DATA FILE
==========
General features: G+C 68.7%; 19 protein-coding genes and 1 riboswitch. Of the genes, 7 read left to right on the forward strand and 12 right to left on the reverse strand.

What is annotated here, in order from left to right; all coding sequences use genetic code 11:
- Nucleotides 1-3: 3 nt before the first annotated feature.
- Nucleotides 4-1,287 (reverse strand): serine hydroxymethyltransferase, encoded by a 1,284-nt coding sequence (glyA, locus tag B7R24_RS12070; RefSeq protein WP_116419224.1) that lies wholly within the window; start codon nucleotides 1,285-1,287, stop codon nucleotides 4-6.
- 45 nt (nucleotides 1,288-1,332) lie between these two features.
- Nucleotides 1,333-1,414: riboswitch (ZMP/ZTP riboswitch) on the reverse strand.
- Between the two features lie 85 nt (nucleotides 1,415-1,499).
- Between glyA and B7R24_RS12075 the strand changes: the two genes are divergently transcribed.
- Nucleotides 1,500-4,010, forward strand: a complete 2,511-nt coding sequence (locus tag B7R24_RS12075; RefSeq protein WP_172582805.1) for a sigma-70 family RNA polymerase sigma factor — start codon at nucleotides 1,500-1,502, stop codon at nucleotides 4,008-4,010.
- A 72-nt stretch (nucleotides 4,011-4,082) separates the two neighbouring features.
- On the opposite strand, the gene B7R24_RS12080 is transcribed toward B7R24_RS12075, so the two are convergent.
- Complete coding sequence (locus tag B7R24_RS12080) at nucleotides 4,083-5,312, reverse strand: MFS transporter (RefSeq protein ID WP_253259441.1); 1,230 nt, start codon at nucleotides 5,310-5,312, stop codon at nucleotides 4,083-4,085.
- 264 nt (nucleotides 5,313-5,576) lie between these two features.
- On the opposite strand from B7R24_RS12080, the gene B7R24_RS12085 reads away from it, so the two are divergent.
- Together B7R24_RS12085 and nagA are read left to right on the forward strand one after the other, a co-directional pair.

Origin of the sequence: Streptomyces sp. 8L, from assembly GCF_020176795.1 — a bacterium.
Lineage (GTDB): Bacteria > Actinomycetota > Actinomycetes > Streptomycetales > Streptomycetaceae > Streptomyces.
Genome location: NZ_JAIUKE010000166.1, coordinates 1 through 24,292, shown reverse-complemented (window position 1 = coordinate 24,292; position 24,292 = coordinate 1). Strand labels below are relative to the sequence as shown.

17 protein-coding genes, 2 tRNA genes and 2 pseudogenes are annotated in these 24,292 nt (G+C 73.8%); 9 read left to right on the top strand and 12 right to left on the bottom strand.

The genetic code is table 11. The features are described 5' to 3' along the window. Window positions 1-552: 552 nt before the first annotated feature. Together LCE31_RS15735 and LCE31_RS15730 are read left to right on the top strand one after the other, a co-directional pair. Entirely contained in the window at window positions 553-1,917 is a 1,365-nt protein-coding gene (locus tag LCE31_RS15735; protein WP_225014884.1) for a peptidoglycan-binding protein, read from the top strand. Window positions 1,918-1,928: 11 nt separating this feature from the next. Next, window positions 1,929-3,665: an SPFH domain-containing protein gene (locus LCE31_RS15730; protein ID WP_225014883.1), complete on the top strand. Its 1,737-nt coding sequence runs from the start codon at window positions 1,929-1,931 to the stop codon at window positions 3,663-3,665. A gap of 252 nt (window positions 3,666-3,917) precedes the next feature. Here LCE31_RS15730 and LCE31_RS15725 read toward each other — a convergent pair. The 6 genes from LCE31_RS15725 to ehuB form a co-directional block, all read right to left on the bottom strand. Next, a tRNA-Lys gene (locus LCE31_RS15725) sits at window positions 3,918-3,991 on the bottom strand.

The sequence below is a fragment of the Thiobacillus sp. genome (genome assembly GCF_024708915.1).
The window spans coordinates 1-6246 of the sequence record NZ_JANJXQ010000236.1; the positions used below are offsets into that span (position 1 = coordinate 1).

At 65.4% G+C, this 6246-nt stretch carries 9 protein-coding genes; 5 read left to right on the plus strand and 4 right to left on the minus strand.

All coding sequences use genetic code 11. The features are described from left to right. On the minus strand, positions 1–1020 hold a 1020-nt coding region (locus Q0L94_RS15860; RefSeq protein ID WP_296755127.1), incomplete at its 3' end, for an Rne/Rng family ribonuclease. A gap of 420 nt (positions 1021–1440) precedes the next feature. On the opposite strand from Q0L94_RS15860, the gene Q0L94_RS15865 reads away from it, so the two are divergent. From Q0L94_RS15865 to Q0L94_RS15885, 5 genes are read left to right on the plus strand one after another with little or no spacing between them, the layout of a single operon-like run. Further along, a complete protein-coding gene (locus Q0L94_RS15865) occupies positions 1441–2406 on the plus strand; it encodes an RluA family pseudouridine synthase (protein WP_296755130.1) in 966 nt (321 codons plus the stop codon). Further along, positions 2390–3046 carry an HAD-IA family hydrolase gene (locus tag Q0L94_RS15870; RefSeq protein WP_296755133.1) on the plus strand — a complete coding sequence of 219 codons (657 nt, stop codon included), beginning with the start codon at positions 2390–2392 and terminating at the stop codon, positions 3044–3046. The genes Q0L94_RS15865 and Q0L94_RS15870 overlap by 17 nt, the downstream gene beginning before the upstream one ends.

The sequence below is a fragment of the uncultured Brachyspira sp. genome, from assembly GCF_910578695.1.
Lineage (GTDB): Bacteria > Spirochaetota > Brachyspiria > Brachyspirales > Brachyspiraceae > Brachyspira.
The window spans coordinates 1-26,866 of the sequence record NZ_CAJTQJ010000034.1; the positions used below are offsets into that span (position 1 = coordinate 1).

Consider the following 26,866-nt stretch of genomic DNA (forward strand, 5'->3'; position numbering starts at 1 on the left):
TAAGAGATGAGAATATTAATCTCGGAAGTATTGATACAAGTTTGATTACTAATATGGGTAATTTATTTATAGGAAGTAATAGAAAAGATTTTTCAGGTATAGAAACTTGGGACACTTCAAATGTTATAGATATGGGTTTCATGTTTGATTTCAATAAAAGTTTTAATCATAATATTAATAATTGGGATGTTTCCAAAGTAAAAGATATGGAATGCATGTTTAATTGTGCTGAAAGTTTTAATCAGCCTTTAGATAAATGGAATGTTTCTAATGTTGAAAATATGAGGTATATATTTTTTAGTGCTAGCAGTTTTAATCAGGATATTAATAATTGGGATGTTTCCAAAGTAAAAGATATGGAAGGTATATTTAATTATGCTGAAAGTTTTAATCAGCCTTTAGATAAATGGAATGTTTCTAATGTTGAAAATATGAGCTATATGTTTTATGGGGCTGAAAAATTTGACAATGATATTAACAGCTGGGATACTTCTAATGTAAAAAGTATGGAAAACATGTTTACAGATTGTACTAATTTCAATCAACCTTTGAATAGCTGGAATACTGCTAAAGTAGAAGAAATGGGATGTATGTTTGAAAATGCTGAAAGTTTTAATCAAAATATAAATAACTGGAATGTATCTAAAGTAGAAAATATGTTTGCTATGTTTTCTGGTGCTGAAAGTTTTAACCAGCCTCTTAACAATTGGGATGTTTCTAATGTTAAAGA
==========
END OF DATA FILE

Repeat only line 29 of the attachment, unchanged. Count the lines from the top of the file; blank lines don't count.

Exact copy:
TAAGAGATGAGAATATTAATCTCGGAAGTATTGATACAAGTTTGATTACTAATATGGGTAATTTATTTATAGGAAGTAATAGAAAAGATTTTTCAGGTATAGAAACTTGGGACACTTCAAATGTTATAGATATGGGTTTCATGTTTGATTTCAATAAAAGTTTTAATCATAATATTAATAATTGGGATGTTTCCAAAGTAAAAGATATGGAATGCATGTTTAATTGTGCTGAAAGTTTTAATCAGCCTTTAGATAAATGGAATGTTTCTAATGTTGAAAATATGAGGTATATATTTTTTAGTGCTAGCAGTTTTAATCAGGATATTAATAATTGGGATGTTTCCAAAGTAAAAGATATGGAAGGTATATTTAATTATGCTGAAAGTTTTAATCAGCCTTTAGATAAATGGAATGTTTCTAATGTTGAAAATATGAGCTATATGTTTTATGGGGCTGAAAAATTTGACAATGATATTAACAGCTGGGATACTTCTAATGTAAAAAGTATGGAAAACATGTTTACAGATTGTACTAATTTCAATCAACCTTTGAATAGCTGGAATACTGCTAAAGTAGAAGAAATGGGATGTATGTTTGAAAATGCTGAAAGTTTTAATCAAAATATAAATAACTGGAATGTATCTAAAGTAGAAAATATGTTTGCTATGTTTTCTGGTGCTGAAAGTTTTAACCAGCCTCTTAACAATTGGGATGTTTCTAATGTTAAAGA